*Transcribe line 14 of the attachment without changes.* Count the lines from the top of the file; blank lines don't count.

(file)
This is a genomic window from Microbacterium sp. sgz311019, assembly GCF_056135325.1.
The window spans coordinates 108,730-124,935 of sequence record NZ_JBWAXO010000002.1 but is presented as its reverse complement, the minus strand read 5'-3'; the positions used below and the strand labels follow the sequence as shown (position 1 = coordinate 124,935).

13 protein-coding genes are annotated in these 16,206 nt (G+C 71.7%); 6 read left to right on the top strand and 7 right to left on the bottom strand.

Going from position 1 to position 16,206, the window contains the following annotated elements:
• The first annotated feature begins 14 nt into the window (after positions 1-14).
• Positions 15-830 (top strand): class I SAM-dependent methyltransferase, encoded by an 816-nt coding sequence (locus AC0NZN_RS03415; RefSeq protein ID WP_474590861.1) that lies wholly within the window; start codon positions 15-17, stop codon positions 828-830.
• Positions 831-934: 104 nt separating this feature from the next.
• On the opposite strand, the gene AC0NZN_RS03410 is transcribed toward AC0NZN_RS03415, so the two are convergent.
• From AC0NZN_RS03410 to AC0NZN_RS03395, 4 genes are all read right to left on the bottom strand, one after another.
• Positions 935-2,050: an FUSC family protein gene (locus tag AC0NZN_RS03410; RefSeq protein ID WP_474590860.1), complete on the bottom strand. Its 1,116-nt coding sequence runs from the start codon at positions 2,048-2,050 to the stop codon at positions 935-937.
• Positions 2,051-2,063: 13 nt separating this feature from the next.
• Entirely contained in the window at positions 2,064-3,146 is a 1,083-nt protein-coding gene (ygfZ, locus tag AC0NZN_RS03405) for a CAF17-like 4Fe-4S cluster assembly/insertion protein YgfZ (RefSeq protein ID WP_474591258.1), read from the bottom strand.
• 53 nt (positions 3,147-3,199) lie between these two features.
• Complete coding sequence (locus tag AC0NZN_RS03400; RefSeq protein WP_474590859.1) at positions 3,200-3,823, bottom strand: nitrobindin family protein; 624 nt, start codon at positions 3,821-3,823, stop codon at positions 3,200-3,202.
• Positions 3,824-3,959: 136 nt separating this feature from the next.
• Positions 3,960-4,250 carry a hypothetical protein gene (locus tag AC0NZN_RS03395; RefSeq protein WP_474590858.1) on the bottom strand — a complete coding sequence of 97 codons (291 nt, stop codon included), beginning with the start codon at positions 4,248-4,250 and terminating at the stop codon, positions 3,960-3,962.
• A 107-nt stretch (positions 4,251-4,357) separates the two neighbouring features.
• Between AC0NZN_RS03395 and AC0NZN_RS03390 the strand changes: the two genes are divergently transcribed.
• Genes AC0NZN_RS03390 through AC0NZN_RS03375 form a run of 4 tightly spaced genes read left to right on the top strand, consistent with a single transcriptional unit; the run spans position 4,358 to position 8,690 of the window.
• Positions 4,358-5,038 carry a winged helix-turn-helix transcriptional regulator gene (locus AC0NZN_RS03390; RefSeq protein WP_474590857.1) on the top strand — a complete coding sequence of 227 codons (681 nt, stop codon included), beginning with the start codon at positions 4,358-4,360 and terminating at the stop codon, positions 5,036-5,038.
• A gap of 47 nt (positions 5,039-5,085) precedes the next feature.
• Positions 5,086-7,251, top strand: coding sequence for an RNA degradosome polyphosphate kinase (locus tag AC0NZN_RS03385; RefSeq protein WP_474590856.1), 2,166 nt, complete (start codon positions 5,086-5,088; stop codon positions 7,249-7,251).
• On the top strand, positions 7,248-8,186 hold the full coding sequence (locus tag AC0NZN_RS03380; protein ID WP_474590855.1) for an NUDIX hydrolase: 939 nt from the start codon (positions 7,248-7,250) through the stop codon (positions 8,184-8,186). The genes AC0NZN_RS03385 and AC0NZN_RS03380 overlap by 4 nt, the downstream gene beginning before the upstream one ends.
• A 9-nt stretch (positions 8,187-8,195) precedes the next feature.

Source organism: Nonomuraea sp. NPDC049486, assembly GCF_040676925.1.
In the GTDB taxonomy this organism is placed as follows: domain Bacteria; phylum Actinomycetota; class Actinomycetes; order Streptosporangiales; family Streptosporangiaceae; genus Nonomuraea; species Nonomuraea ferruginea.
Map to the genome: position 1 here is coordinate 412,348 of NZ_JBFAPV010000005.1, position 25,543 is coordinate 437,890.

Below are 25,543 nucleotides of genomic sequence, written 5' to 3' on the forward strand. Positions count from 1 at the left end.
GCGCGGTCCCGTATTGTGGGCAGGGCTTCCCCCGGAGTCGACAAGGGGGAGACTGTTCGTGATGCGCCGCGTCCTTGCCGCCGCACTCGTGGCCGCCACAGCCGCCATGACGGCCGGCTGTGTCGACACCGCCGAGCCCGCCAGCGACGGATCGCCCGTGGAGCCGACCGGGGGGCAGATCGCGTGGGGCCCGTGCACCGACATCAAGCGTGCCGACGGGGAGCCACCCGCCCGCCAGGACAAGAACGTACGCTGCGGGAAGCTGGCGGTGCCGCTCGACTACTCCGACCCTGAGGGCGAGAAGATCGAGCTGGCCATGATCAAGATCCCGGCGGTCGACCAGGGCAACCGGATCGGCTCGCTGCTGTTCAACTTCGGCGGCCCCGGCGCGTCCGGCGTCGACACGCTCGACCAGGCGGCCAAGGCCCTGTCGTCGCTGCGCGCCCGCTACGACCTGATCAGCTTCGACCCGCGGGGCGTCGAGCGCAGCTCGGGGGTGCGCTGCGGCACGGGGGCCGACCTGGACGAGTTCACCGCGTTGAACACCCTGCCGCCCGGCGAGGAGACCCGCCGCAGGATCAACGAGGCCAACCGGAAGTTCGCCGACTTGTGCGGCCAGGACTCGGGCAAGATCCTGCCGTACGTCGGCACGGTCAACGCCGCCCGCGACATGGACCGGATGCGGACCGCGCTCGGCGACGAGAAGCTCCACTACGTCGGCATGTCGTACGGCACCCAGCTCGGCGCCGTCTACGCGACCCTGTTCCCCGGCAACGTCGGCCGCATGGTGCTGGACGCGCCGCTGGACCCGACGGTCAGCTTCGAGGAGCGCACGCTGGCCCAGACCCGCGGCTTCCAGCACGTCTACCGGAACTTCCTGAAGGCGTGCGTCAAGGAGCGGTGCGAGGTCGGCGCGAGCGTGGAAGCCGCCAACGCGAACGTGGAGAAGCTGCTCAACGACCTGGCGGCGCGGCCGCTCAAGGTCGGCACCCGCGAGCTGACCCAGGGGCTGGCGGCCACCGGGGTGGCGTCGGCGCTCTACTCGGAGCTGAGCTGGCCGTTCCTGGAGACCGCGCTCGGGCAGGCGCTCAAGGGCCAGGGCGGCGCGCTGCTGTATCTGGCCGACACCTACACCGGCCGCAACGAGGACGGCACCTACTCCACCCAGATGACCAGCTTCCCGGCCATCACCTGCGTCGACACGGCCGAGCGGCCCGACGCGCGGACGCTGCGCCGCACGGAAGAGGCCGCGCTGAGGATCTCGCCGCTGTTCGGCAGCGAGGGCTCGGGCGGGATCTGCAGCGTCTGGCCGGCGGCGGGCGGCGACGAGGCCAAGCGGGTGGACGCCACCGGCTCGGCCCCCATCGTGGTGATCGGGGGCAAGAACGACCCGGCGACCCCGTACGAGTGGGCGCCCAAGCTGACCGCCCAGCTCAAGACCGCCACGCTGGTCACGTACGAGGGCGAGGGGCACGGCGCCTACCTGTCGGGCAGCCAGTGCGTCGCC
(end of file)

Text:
• Complete coding sequence (locus tag AC0NZN_RS03400; RefSeq protein WP_474590859.1) at positions 3,200-3,823, bottom strand: nitrobindin family protein; 624 nt, start codon at positions 3,821-3,823, stop codon at positions 3,200-3,202.